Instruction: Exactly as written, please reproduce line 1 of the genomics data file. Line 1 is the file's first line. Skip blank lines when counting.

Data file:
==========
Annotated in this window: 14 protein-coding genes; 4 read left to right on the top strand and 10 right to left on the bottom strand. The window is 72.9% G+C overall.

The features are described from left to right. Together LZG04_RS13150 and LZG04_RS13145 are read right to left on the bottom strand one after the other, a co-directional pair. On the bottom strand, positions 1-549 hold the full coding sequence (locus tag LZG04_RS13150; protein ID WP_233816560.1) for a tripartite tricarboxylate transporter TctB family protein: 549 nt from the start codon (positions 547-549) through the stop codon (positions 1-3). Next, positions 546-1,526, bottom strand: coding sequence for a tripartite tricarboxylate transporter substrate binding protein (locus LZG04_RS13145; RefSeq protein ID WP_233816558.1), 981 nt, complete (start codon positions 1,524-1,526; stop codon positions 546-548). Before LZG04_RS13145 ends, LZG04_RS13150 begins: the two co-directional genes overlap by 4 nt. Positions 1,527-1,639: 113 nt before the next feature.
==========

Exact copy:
Annotated in this window: 14 protein-coding genes; 4 read left to right on the top strand and 10 right to left on the bottom strand. The window is 72.9% G+C overall.